Another object is to provide a method and apparatus for monitoring air for tritiated water vapor content which provides a response time and sensitivity suitable for radiologic protection or control purposes.

Another object is to provide an apparatus for monitoring air for tritiated water vapor which is simple in construction and simple to operate.

In accordance with the present invention, a predetermined mass flow of sample air is continuously contacted with a predetermined flow of a liquid miscible with tritiated water to transfer the tritiated water vapor in the air sample to the liquid. A stream of gas, free of radioactive nuclides, is passed through the liquid to strip any radioactive noble gases from the liquid. The liquid is then analyzed for beta radiation to determine the presence of tritium.

BRIEF DESCRIPTION OF THE DRAWINGS

FIG. 1 is a schematic diagram illustrating the monitoring system of the present invention.

FIG. 2 is a sectional elevation showing details of one embodiment of the apparatus for collecting tritium water vapor from an air sample and preparing it for tritium detection.

DESCRIPTION OF THE PREFERRED EMBODIMENT

Referring to FIG. 1, the monitoring system comprises a tritium exchanger 1, in the form of a gas-liquid contacting device 2, with a sample air inlet 3 and liquid inlet 4; a gas-liquid separator 5 with gas outlet 6; a stripping device 7 with a purging gas inlet 8, purged liquid outlet 9, and gas outlet 6; and a beta radiation detector 10.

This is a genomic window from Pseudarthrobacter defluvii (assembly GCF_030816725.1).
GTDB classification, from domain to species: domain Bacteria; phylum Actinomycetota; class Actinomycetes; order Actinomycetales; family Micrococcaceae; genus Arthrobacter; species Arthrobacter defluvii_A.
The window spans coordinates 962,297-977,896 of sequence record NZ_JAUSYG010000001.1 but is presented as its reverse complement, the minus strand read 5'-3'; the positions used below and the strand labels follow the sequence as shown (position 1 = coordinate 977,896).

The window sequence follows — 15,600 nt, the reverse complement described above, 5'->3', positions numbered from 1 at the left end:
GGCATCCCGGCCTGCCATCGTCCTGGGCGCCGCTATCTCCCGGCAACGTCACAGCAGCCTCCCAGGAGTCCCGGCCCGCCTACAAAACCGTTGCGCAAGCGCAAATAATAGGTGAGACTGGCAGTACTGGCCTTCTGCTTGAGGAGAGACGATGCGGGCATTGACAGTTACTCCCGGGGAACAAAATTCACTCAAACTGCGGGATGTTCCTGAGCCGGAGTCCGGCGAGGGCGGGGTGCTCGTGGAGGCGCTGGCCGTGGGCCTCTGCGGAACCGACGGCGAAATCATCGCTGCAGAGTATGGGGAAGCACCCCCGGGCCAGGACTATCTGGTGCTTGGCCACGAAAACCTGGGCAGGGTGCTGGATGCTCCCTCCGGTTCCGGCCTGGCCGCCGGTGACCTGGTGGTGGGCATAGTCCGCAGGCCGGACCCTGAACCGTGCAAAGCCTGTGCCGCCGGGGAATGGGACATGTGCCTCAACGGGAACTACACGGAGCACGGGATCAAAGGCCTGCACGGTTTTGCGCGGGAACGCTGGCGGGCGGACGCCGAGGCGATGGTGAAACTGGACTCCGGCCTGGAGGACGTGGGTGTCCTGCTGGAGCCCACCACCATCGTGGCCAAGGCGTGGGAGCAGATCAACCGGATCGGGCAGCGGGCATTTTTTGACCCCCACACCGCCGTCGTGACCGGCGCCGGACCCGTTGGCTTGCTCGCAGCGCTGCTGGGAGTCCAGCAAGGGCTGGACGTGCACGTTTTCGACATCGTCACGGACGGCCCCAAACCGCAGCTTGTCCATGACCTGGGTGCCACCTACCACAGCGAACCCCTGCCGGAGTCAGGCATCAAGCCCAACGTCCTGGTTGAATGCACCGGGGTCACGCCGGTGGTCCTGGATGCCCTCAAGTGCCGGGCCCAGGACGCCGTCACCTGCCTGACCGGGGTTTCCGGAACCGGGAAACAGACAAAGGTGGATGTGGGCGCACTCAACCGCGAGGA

In operation, sample air, containing any tritium and radioactive nobel gases, that may be present, is introduced at a predetermined constant mass flow rate to inlet 3 of exchanger 1. A liquid, miscible with tritiated water, is introduced at a predetermined constant rate into the exchanger 1 at inlet 4. In the exchanger 1, the air sample is contacted with the liquid which results in any tritiated water vapor in the sample being transferred to the liquid. At the same time, some gases in the air sample will also be dissolved in the liquid, including radioactive noble gases which interfere with tritium detection. The air-liquid mixture passes into the gas-liquid separating means 5 and air exits at outlet 6. The liquid containing dissolved gases and any tritiated water that may be present passes into the stripper 7. A gas, free of any radioactive nuclides that could interfere with the measurement of tritium, is introduced at inlet 8, stripping any radioactive noble gases dissolved in the liquid. The stripping gas and radioactive noble gases exit at outlet 6 along with air. The liquid stripped of radioactive noble gases is passed through a detector 10 to detect or measure the beta radiation to determine the presence of tritium.